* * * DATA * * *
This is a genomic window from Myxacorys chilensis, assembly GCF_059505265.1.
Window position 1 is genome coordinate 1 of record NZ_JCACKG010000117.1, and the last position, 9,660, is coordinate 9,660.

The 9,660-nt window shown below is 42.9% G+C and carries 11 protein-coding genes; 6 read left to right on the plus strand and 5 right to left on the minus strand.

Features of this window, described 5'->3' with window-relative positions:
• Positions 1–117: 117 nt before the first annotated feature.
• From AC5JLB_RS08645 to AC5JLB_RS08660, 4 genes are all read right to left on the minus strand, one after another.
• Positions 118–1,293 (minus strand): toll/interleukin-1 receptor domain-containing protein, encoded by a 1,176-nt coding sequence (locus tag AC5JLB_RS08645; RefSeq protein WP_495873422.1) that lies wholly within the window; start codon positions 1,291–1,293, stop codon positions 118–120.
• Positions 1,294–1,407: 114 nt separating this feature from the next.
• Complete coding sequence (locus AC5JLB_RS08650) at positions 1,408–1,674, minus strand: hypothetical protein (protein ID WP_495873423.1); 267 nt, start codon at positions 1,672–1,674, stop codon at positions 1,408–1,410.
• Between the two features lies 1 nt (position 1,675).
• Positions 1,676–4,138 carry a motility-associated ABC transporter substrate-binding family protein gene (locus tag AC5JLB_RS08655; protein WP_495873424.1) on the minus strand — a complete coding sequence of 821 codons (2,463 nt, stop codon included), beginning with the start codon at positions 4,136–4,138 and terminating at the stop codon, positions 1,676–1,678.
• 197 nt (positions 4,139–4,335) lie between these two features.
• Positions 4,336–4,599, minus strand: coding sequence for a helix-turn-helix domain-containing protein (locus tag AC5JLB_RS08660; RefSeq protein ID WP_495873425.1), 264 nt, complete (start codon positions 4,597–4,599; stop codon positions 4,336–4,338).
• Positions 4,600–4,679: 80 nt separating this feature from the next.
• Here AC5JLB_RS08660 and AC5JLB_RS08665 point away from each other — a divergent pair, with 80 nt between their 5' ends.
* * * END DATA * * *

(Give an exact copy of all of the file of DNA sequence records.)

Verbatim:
This is a genomic window from Myxacorys chilensis, assembly GCF_059505265.1.
Window position 1 is genome coordinate 1 of record NZ_JCACKG010000117.1, and the last position, 9,660, is coordinate 9,660.

The 9,660-nt window shown below is 42.9% G+C and carries 11 protein-coding genes; 6 read left to right on the plus strand and 5 right to left on the minus strand.

Features of this window, described 5'->3' with window-relative positions:
• Positions 1–117: 117 nt before the first annotated feature.
• From AC5JLB_RS08645 to AC5JLB_RS08660, 4 genes are all read right to left on the minus strand, one after another.
• Positions 118–1,293 (minus strand): toll/interleukin-1 receptor domain-containing protein, encoded by a 1,176-nt coding sequence (locus tag AC5JLB_RS08645; RefSeq protein WP_495873422.1) that lies wholly within the window; start codon positions 1,291–1,293, stop codon positions 118–120.
• Positions 1,294–1,407: 114 nt separating this feature from the next.
• Complete coding sequence (locus AC5JLB_RS08650) at positions 1,408–1,674, minus strand: hypothetical protein (protein ID WP_495873423.1); 267 nt, start codon at positions 1,672–1,674, stop codon at positions 1,408–1,410.
• Between the two features lies 1 nt (position 1,675).
• Positions 1,676–4,138 carry a motility-associated ABC transporter substrate-binding family protein gene (locus tag AC5JLB_RS08655; protein WP_495873424.1) on the minus strand — a complete coding sequence of 821 codons (2,463 nt, stop codon included), beginning with the start codon at positions 4,136–4,138 and terminating at the stop codon, positions 1,676–1,678.
• 197 nt (positions 4,139–4,335) lie between these two features.
• Positions 4,336–4,599, minus strand: coding sequence for a helix-turn-helix domain-containing protein (locus tag AC5JLB_RS08660; RefSeq protein ID WP_495873425.1), 264 nt, complete (start codon positions 4,597–4,599; stop codon positions 4,336–4,338).
• Positions 4,600–4,679: 80 nt separating this feature from the next.
• Here AC5JLB_RS08660 and AC5JLB_RS08665 point away from each other — a divergent pair, with 80 nt between their 5' ends.